Tang Contemporary Art is proud to present Booth 3C16 at Art Basel Hong Kong 2023, featuring recent works by the most critical artists in the contemporary art scene, including: Etsu Egami, Gongkan, Jonas Burgert, Jigger Cruz, Kitti Narod, Rodal Tapaya, Woo Kukwon, Wang Jianwei, and Yue Minjun. Their works from all across the globe demonstrate the freedom and expressiveness regarding figurative art – a trend quintessential to the stand of individuality and heterogeneity in contemporary art.
What is the essence in creating figurative art? Long have artists practiced diverse approaches and appropriated distinct connotations, yet never was there a definite dogma determining how figures should be represented.
Coining his series 'teleport art', Gongkan (b. 1989, Thailand) places his figures – other versions of himself – through portals which connect different times and geographies, constructing an alternate reality together with his employment of a graphic, flat style. This liminal space satiated with different versions of the artist himself thus invites us audiences to engage in his constant self-conversation and self-reflection. Employing flatness similarly, Kitti Narod (b. 1976, Thailand) abstracts these figures to redirect our attention to the basic details in everyday life – of happiness, love, and equality.
Figures mystify and fragment under the brush of Rodel Tapaya (b. 1980, Philippines). He is enthusiastic in experimenting with longstanding cultures, integrating folktales, mythologies, and pre-colonial historical narratives into his canvases. And through a collage-like painting approach, he connects these elements with modern signifiers, particularly figures, seamlessly, creating a feast of aesthetics and signs. And as experimentation is taken in its extreme form, Jigger Cruz (b. 1984, Philippines) completely obliterates figures of classical – Flemish and Post-Renaissance – references with thick and gestural oil layers. What remains are marks of vandalisation on both the canvas and frame, reflecting his critical philosophy on rejecting the idea of institutionalisation and establishment in the art industry.
German artist Jonas Burgert (b. 1969, Germany) emphasises on the power of figurative realism. His portraits are always blooming with colours, accompanied with fantastical and dramatic clothing and accessories. This crudity in the figures' attire bespeak, rather, a sense of primitive vigour, thereupon converting into both play and danger behind those mystique eyes.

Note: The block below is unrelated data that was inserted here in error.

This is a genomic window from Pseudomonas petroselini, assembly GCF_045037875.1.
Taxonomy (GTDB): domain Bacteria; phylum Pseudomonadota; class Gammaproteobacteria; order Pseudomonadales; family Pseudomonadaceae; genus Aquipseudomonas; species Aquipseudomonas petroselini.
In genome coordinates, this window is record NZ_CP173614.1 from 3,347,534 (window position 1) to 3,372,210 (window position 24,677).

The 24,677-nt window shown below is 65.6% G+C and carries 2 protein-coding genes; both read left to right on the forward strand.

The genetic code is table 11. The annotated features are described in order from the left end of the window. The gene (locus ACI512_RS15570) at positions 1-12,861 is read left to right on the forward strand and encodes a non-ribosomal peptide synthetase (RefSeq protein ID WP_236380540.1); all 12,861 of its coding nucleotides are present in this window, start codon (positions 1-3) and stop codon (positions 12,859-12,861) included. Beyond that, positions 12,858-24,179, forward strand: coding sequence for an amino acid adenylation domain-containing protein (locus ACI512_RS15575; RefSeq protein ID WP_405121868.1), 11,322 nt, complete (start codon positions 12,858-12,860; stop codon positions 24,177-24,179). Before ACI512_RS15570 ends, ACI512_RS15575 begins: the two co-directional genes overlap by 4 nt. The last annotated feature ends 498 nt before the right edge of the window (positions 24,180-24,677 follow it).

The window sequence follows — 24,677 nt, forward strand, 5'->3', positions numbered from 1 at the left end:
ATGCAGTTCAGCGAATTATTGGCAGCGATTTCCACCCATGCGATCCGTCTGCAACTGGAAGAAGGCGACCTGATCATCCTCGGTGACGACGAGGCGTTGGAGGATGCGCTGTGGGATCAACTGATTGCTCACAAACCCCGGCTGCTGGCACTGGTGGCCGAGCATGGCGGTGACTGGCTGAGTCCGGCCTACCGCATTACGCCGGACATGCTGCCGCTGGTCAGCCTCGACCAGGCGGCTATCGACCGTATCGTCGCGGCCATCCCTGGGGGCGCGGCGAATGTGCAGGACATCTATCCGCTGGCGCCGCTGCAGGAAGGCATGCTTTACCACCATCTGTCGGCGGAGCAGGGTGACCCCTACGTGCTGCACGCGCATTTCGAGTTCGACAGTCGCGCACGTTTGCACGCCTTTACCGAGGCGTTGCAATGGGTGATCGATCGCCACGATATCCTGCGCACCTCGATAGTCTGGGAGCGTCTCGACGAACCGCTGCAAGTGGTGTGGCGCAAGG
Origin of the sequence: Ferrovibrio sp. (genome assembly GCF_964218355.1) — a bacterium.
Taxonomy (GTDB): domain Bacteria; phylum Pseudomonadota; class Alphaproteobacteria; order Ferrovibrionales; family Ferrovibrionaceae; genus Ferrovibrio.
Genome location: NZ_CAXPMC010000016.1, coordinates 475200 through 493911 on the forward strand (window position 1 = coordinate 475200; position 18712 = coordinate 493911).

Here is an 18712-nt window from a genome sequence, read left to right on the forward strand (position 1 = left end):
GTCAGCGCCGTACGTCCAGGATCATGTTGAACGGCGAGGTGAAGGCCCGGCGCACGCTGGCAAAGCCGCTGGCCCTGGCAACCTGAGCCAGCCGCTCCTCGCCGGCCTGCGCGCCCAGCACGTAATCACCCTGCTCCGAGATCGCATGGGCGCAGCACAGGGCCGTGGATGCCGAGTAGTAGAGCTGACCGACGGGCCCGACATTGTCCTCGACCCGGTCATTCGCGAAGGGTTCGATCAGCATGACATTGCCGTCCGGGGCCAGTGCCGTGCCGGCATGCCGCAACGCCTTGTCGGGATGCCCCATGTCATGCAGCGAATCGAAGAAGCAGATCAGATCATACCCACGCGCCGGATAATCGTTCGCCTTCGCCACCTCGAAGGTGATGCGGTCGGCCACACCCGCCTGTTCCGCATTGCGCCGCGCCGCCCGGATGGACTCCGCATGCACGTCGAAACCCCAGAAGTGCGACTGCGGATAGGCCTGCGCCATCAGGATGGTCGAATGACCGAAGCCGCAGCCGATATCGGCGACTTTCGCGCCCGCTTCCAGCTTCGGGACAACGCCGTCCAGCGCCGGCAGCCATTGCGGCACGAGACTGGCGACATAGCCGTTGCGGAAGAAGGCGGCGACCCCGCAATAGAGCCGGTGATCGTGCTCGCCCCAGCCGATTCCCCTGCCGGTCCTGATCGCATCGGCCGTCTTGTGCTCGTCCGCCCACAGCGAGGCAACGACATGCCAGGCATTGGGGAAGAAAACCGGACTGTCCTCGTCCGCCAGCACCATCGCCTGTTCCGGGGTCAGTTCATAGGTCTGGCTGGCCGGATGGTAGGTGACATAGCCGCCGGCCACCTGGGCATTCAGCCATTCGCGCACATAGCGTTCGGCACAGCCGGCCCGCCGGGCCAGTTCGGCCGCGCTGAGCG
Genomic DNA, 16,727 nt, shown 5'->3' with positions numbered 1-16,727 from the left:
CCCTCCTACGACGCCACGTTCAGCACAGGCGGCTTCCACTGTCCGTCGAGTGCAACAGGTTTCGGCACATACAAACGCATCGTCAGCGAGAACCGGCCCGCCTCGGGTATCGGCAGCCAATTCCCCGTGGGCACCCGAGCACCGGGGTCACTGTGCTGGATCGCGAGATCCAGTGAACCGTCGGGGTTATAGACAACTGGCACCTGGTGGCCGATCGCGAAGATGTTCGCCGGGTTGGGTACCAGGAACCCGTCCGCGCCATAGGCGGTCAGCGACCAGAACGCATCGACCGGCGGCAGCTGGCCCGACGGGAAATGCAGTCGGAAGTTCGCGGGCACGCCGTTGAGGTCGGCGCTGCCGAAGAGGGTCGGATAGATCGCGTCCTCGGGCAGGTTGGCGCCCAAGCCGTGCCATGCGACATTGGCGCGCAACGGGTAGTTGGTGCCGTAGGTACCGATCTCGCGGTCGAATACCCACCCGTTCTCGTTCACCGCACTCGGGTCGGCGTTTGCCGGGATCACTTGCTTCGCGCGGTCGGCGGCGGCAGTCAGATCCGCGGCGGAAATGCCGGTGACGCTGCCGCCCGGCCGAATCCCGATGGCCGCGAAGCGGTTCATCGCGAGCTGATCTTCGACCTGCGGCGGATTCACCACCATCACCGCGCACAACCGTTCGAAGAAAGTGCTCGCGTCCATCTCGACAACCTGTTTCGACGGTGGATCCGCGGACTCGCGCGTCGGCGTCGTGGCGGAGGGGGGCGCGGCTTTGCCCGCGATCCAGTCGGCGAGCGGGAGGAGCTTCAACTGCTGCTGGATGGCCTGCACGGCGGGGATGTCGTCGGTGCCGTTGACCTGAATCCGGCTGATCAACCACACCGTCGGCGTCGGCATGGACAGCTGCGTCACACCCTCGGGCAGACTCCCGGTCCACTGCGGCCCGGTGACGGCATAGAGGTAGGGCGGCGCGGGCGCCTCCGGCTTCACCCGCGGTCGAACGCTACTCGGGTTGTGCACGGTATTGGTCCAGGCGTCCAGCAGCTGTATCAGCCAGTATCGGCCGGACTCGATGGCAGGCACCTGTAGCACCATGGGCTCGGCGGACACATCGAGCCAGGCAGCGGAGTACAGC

Japanese artist Etsu Egami (b. 1994, Japan) dissects her portraits into directional oil brushstrokes. Largely abstract yet each individually distinct, they reflect Egami's philosophy about languages being universally sensed. Portraits, as representations of people, are thus insignificant in their accuracy or mimetic quality. It is rather the recollection of communication and interactions.
Woo Kukwon (b. 1976, South Korea) integrates himself as the figure into his depicted narratives – religious stories and children tales – sometimes as the observer, and sometimes as the anima-protagonist. Seemingly playful, his works express serious topics about life and death and society.
Figural realism collapses entirely in internationally celebrated artist Wang Jianwei's (b. 1958, China) paintings and sculptures. His figures return to their purest forms – matter itself – with their fluid 'gestures' and 'movement'. By twisting, reforming, and even deconstructing these materials we may find familiar with, Wang endeavours to reinvent our perspectives on the building blocks of materials, to tell us that conformations are only temporary. Yue Minjun (b. 1962, China), on the other hand, produces graphic 'self-image' of exaggerated smile and body language mocks and ironises the cultural reality, suggesting the universality of social reality and representatives of cynical realism by critics.
Never should there be constraints to how figures are illuminated or interpreted. Through juxtaposing the numerous works by 9 influential, cosmopolitan artists, the exhibition aims at demonstrating the variability and unpredictability in art practices, hence also acting as a reference point for the latest growth and development of the contemporary art scene around the world.
Press release courtesy Tang Contemporary Art